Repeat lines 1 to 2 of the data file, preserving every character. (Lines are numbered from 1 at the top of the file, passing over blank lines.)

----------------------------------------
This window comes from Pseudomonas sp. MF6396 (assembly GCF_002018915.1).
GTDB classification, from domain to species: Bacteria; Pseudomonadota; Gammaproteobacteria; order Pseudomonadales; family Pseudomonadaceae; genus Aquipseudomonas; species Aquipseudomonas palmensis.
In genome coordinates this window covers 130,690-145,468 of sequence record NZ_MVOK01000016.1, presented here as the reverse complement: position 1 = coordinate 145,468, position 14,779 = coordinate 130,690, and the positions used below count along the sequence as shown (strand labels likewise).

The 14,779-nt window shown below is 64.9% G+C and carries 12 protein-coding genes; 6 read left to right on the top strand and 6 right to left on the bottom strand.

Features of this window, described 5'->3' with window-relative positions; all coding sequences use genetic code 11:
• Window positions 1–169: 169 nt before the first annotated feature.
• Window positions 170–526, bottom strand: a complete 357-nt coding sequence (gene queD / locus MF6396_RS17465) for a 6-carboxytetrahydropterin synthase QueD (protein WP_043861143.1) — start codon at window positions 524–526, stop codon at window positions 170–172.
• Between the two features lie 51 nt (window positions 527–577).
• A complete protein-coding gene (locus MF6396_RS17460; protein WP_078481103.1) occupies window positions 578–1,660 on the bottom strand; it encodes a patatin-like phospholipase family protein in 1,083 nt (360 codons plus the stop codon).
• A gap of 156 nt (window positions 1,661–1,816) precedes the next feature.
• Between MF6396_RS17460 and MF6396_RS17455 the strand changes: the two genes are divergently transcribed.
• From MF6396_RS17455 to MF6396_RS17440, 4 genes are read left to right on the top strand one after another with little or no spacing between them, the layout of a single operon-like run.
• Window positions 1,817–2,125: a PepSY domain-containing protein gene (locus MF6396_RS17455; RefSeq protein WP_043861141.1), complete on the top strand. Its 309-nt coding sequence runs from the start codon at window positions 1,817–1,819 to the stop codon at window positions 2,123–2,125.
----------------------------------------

This window comes from Pseudomonas sp. MF6396 (assembly GCF_002018915.1).
GTDB classification, from domain to species: Bacteria; Pseudomonadota; Gammaproteobacteria; order Pseudomonadales; family Pseudomonadaceae; genus Aquipseudomonas; species Aquipseudomonas palmensis.